As you probably have begun to realize, finding the right boarding school is a multi-faceted process that takes plenty of time to complete. You should plan on investing about 50-60 hours in the research part of the project. Add another 24-48 hours per school visit, assuming that you are visiting schools that are located within 2-3 hours from your residence. That is the main reason why I recommend that you consider hiring an educational consultant. The Independent Educational Consultants Association (IECA) has a list of well-qualified consultants to choose from. The bottom line is that consultants know their schools. They have active networks of admissions professionals. They will be able to match your child’s admissions profile to schools that will be a good fit with your requirements.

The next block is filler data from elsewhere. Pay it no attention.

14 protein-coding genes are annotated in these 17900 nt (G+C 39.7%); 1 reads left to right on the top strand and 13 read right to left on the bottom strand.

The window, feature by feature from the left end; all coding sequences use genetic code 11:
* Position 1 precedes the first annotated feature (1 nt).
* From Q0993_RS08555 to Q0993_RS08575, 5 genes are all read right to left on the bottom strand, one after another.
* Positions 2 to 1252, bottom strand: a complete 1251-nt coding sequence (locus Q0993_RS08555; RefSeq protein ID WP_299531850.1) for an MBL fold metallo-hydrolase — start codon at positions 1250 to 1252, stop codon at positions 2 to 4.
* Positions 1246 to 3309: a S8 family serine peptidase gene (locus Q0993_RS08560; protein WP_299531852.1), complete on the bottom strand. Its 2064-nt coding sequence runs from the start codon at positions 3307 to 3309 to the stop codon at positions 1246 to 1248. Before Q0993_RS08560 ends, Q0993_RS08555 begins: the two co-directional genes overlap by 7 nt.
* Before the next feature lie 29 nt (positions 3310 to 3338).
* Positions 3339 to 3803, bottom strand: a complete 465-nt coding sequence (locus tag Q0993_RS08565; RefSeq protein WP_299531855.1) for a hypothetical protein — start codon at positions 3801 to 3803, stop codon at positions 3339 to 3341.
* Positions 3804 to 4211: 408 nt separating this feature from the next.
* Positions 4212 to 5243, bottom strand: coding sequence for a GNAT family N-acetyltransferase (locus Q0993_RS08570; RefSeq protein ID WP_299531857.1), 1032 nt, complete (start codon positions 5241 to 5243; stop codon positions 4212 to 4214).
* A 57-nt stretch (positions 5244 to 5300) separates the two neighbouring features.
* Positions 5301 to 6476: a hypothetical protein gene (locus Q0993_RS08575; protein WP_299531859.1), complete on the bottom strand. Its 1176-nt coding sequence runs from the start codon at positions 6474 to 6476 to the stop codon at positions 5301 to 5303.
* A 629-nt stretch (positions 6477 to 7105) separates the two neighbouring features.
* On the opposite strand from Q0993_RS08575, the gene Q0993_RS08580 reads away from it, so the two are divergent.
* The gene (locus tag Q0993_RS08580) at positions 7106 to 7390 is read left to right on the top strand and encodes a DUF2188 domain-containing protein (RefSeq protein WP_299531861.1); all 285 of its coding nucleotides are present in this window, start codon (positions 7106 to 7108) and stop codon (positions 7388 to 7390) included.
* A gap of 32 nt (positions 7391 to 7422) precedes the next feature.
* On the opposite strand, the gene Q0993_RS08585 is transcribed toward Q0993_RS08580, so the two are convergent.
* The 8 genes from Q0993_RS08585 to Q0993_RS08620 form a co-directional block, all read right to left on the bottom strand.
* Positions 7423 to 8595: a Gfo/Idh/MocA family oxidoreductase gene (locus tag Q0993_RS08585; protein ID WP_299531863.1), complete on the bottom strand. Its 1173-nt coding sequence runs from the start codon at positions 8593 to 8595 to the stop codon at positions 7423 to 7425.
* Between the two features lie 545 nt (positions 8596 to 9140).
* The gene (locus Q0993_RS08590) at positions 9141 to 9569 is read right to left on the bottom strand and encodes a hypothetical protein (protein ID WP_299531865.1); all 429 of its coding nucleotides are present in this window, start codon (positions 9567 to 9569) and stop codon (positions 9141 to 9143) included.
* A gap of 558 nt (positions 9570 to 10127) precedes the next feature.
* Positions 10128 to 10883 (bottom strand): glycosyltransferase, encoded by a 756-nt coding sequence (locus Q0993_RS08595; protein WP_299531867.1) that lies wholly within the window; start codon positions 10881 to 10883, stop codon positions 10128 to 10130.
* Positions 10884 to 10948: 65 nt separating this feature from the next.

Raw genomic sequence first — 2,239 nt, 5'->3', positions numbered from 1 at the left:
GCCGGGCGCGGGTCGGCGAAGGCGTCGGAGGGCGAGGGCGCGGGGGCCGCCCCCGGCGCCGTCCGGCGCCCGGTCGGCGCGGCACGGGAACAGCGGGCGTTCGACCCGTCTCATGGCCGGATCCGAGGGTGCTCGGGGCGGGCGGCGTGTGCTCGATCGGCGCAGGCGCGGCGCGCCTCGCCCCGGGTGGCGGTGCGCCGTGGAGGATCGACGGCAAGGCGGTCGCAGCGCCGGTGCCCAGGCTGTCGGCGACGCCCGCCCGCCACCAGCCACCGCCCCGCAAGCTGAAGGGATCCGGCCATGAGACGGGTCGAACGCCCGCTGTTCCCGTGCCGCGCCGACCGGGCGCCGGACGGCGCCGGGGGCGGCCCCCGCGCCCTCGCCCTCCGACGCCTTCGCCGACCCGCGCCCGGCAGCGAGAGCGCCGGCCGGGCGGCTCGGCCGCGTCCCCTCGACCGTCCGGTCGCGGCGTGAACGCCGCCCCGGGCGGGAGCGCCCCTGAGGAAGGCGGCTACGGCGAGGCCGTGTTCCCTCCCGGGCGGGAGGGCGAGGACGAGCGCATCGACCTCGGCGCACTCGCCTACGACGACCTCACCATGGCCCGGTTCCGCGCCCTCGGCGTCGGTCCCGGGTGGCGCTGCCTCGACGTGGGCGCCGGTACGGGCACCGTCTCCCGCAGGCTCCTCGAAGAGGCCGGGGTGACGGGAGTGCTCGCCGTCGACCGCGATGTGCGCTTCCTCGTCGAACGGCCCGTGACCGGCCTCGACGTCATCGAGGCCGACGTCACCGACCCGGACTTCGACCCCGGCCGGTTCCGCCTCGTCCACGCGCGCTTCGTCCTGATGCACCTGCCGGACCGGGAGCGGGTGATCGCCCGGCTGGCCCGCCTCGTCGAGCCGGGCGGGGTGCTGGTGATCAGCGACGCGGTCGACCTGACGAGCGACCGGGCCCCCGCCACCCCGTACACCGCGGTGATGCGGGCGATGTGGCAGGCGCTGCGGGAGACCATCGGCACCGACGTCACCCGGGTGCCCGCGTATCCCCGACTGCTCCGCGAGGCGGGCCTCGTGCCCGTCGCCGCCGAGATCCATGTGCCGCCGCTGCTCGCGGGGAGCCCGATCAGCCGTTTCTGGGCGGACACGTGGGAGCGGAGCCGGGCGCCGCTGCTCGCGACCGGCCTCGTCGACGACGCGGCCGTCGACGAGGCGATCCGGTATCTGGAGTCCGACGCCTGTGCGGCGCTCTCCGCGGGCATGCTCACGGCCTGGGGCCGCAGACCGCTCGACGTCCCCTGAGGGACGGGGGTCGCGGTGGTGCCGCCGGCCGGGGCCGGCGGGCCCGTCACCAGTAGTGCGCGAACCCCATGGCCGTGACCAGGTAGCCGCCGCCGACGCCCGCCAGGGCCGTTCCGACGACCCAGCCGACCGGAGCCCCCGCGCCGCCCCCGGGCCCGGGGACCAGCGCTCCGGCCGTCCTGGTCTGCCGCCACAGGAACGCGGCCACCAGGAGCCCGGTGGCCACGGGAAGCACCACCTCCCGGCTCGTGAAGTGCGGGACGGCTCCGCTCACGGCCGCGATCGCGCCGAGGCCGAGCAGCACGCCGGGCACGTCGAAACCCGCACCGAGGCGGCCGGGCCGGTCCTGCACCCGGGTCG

If you think that you would rather not spend money for a hefty professional fee, then ask yourself if you would buy a house without having an attorney review the contracts. Would you draft your own will? Professional educational consultants are worth every dollar. I know. I have done the school search process both ways. Once without a consultant. Once with. Without a consultant we naively applied to schools we liked, never thinking that our daughter’s admissions profile had to match the schools’ requirements. We applied to five schools. She was accepted at one. The second time, we hired a consultant. He took the time to listen to our needs and requirements. But he also understood the schools’ requirements. The yield was much better with three schools sending acceptance letters.
In conclusion, make sure your short list of boarding schools has schools in all three categories of competitiveness: reach, match, and safe.